Dependence on Japan addressed

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Dependence on Japan addressed

Dependence on Japan for the supply of three key materials has been lowered significantly, according to the government.

But it added that it will continue with efforts to further reduce the importation of hydrogen fluoride, photoresists and fluorine polyimide from Japan.

Initiatives include frontloading the budget committed to the materials, parts and equipment industry in the first half; increasing cooperation between state-funded research institutions and SMEs in development; and encouraging the acquisition of foreign companies with relevant expertise or capacity.

The Ministry of Trade, Industry and Energy said progress has been made in terms of stabilizing the supply by localizing production and diversifying import sources.

These three key materials are crucial in the manufacturing of semiconductors and displays, important exports for the country.

Production capacity of liquid hydrogen fluoride has more than doubled, while imports from China are already being used in production after undergoing tests.

Locally produced etching gas has been secured with the completion of a new plant and the testing of the output at the end of last year, while U.S. imports are being used in production.

Photoresists imported from Europe are being tested and local supply is being strengthened as DuPont has agreed to build a photoresists production plant in South Chungcheong

A plant that would manufacture fluorine polyimide was completed at the end of last year, and it is currently producing test products.

The ministry said the government is aggressively supporting the development of key materials.

With government department cooperating, the period it takes to approve the chemical materials has been shorted from 75 days to 30 days, while 12 companies were approved to extend working hours and 3.4 trillion won of financial support was provided.

“Since Japan restricted exports in July last year, we were able to achieve meaningful and visible progress on four fronts through swift action through cooperation between the government and private sector,” Finance Minister Hong Nam-ki said. “We were able to secure swift stabilization of the supply of the three materials, increase investment both home and abroad, resolve the difficulties companies faced through cooperation between government departments and establish a strong systematic foundation for the materials, parts and equipment industry.”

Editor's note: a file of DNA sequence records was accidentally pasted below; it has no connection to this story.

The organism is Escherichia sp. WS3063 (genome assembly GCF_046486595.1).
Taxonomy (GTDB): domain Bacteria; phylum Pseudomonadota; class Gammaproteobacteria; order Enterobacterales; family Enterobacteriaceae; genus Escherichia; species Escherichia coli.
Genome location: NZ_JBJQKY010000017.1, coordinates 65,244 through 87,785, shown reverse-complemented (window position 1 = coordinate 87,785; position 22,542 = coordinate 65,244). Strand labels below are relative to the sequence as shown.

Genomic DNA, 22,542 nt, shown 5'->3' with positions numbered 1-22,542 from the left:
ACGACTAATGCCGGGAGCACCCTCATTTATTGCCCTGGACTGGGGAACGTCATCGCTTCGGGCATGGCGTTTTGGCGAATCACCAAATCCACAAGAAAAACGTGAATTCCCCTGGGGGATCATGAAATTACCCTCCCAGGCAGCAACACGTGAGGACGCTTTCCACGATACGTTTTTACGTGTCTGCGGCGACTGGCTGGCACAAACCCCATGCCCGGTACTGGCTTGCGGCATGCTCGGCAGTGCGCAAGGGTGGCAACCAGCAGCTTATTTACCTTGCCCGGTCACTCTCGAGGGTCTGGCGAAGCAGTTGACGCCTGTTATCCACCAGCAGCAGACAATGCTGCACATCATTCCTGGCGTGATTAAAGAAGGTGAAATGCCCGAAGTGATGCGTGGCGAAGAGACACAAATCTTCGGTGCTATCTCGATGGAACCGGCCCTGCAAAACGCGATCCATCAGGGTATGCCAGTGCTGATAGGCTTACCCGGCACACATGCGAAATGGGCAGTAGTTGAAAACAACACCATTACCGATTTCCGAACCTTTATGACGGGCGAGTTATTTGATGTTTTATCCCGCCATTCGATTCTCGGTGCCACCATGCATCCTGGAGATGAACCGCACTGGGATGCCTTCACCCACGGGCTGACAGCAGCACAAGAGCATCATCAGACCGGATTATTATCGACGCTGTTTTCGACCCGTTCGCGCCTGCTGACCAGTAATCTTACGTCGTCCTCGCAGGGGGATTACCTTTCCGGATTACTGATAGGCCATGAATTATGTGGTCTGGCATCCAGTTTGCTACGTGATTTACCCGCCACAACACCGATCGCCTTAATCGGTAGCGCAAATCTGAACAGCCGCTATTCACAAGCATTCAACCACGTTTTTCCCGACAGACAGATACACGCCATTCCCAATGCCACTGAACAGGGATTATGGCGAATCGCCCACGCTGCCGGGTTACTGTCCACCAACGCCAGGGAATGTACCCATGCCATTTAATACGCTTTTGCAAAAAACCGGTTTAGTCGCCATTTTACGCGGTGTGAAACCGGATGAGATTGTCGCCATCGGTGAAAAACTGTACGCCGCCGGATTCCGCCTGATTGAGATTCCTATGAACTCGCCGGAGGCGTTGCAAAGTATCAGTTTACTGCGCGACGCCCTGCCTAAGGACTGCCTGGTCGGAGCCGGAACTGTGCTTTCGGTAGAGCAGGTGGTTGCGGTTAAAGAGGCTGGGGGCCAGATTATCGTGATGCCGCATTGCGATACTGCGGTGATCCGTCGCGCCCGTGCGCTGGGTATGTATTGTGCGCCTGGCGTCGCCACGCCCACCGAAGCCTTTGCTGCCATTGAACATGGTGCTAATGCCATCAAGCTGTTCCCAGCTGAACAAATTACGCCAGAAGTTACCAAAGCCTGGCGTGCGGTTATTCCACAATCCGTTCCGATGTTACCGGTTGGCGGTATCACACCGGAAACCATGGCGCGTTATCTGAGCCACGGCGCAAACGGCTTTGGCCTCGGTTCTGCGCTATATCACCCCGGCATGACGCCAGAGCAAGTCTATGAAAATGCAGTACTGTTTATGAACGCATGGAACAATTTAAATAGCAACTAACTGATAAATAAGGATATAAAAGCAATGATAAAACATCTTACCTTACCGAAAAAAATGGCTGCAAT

The Finance Minister said the goal is not to make the current changes one-offs but to transform it into a long-term endeavor.

“This year, we will complete the stable supply of the three key materials,” Hong said. “And regardless of Japan’s export restriction, we will start working on the steady supply of 100 materials between 2021 and 2025 by employing every means available.”

The ministry said the government plans to frontload 70 percent of the 2.1 trillion won budget, which is double the amount spent in 2019, in the first half of this year.

This year, the government will allocate 150 billion won to establish 15 public institution and nanotechnology centers, where the developed materials, parts and equipment can be tested.

It plans to expand cooperation between companies and academia to develop expertise in the relevant fields, such as Samsung Electronics working with Kyung Hee University, Hyundai Motor working with University of Suwon and Daegu University working with KT.

The government will also create and manage funds supporting materials, parts and equipment companies, with the Ministry of Trade, Industry and Energy providing 100 billion won, the Ministry of SMEs and Startups 100 billion won and the Financial Services Commission 400 billion won.

The government will also support Korean companies seeking the acquisition of and investment in of foreign companies specialized in the much needed materials while increasing incentives for foreign companies investing in Korea.

“The government’s consistent position is for Japan to rollback its unfair export restrictions that have only raised uncertainties in both countries,” said Trade, Industry and Energy Minister Sung Yun-mo.

“We will continue to push for policies that will strengthen the competitiveness and stable supply of materials, parts and equipment,” the minister added.

BY LEE HO-JEONG [lee.hojeong@joongang.co.kr]

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